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US consumers flock to Mac laptops

One in three dollars spent on notebooks end up at Apple

3 Big data security analytics techniques

That sound you can hear is Steve Jobs laughing after reading figures from US market watcher NPD that Apple laptops accounted for 20 per cent of retail notebook sales during July and August.

That's the key back-to-school sales period, and it indicates that the MacBook family - expected to be refreshed any day now - has struck a chord with parents buying for their kids, and for students heading off to college.

Get 'em young, and you've got 'em for life.

Impressive as the 20 per cent marketshare statistic is - for a company that's so often regarded as a doomed irrelevance - it's not the best one. That figure covers Apple's share of the market as measured by the number of boxes shifted. Look at the revenue garnered instead, and Apple's market share jumps to 35 per cent.

Apple MacBook Air

Apple's MacBook Air: punters keen to pay a premium

This at a time when laptop computers have never been cheaper. It not only vindicates Apple's strategy of premium pricing but also suggests that the company has indeed benefited from a backlash against Windows Vista.

Windows laptop sales were down 1.5 per cent by value and ten per cent by volume year on year, while Mac notebook sales grew 30 per cent by revenue and 35 per cent by units, according to NPD.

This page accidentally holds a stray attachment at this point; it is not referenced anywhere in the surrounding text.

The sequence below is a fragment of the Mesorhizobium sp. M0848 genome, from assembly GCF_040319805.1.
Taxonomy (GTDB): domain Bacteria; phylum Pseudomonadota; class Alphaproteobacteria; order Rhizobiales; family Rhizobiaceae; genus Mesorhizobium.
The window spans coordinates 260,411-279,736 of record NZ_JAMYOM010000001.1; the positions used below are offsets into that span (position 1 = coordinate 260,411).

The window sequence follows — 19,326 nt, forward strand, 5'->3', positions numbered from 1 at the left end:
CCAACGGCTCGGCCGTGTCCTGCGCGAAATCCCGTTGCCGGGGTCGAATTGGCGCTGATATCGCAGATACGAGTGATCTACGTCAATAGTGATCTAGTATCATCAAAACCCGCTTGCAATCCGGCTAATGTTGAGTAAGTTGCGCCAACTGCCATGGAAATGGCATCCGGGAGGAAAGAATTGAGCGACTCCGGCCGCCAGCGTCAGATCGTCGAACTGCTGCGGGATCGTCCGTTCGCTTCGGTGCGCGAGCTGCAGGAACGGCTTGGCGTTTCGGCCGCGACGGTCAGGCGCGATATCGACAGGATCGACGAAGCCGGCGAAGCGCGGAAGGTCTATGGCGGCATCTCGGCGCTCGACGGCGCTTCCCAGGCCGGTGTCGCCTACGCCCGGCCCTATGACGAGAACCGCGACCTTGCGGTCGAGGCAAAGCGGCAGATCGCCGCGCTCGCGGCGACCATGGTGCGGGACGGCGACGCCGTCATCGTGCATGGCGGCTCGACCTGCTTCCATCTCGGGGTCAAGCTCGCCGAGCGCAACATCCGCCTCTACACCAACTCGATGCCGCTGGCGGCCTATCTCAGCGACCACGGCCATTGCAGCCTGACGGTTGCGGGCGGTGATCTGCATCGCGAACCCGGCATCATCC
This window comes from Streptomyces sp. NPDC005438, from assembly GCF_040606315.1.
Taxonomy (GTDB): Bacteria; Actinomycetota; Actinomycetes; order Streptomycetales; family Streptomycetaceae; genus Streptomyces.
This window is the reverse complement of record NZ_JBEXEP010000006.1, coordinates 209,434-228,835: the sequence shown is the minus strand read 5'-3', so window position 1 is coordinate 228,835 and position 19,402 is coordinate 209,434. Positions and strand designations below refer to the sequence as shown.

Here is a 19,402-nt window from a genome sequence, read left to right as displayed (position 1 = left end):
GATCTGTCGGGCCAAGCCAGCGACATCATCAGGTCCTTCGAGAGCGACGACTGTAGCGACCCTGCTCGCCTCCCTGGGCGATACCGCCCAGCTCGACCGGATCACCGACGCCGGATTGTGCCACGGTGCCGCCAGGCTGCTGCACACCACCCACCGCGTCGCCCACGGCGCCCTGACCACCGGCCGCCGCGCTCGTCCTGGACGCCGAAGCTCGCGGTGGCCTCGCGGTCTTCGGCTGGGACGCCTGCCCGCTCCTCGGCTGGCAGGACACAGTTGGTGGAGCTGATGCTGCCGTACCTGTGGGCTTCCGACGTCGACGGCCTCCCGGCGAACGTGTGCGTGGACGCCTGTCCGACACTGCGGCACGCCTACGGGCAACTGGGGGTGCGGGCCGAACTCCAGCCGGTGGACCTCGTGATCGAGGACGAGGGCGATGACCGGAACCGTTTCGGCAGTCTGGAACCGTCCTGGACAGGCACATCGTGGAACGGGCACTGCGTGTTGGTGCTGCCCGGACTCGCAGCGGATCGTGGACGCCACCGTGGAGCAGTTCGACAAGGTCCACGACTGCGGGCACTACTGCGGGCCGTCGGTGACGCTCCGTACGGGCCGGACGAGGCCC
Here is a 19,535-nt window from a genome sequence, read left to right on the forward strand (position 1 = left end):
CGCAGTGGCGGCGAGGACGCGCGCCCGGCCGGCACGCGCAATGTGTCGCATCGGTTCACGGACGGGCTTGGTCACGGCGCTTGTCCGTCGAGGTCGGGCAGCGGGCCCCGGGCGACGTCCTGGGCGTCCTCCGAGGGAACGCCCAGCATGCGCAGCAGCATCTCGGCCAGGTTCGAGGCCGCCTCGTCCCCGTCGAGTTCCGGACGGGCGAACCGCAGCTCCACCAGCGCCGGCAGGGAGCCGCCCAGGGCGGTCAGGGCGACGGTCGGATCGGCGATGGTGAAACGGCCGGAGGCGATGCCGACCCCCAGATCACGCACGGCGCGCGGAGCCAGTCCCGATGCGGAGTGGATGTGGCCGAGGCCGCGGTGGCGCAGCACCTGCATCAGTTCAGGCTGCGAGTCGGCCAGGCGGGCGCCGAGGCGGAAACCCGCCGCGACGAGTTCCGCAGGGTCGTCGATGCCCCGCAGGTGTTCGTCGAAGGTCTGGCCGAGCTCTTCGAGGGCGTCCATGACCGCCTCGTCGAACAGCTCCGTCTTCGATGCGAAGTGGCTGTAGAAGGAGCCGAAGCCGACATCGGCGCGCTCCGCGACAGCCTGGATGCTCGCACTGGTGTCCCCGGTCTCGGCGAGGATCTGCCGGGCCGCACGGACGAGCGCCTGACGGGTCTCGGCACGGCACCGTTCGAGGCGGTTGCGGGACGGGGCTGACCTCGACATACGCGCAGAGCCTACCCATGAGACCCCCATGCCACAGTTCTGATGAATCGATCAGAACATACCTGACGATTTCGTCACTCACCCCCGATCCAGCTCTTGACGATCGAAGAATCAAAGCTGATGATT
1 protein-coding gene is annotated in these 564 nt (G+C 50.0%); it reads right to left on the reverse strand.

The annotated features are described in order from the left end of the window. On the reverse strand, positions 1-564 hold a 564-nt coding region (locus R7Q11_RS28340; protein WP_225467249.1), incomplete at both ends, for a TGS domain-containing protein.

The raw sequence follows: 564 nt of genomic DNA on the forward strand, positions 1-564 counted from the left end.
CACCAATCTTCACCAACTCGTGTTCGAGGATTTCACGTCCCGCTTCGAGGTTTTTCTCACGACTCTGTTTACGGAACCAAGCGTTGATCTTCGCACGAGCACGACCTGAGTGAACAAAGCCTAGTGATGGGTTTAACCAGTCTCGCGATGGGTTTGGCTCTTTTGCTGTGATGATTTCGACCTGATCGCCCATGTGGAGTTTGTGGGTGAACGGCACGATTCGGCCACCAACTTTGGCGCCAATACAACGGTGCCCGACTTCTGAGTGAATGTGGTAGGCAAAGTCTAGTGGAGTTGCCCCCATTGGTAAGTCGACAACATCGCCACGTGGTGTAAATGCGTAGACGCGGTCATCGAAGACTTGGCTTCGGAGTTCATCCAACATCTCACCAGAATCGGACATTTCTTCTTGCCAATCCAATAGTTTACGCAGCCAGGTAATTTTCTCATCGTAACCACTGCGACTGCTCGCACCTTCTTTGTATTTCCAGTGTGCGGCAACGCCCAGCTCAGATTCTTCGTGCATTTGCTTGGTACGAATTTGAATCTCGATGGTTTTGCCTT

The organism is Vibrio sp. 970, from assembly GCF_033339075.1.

Can it continue? Some pundits have pointed to the anticipated massive growth forecast for the Small, Cheap Computer sector as a sign that consumers and other buyers will be increasingly unwilling to pay big money for laptops.

True, but that doesn't mean Apple can't continue its charge-extra-for-the-intangibles strategy while embracing such new form-factors and pricing models. An 8.9in MacBook Nano, for example, could well be priced above existing netbooks and would still sell by the truckload.

In fact, we'd argue Apple should get into this space as quickly as it can. The presence of so many Linux-based SCCs means that Windows is not seen as the de facto OS in this market, as it is in the mainstream laptop arena. If Apple, free from the Windows tax, prices a micro MacBook on a par with Linux-based SCCs its colourful, user-friendly OS would clean up.

But no, the threat to Apple doesn't come from SCCs, it comes from suppliers of traditional laptops. As Dell, HP and co. have at long last come to realise, there's so little difference between the internals of vendor A's laptops and vendors B's, that the only real way to differentiate is on the very intangibles Apple has pursued, albeit for slightly different reasons.

Apple's new MacBook Pro?

MacBook Pro: in demand

Apple had to do so because it was all it had in the face of the massive universality of Windows. Dell and co. now have to do so because Intel's success in turning the laptop into a platform package of components has rendered them all identical.

No wonder all of Dell's latest laptop launches have focused on look and feel as much as if not more than speeds and feeds. Now it's all bout giving buyers choice, and that's not an approach Apple is well geared up to deliver, though its experience with the iPod and original iMac shows it's not unaware of the trend.

For consumers, laptops are becoming like cars - they all get you from A to B, but purchase decisions are as likely to be made on branding, style and statement as price and build quality. As NPD's numbers show, Apple's marque is new very desirable indeed.

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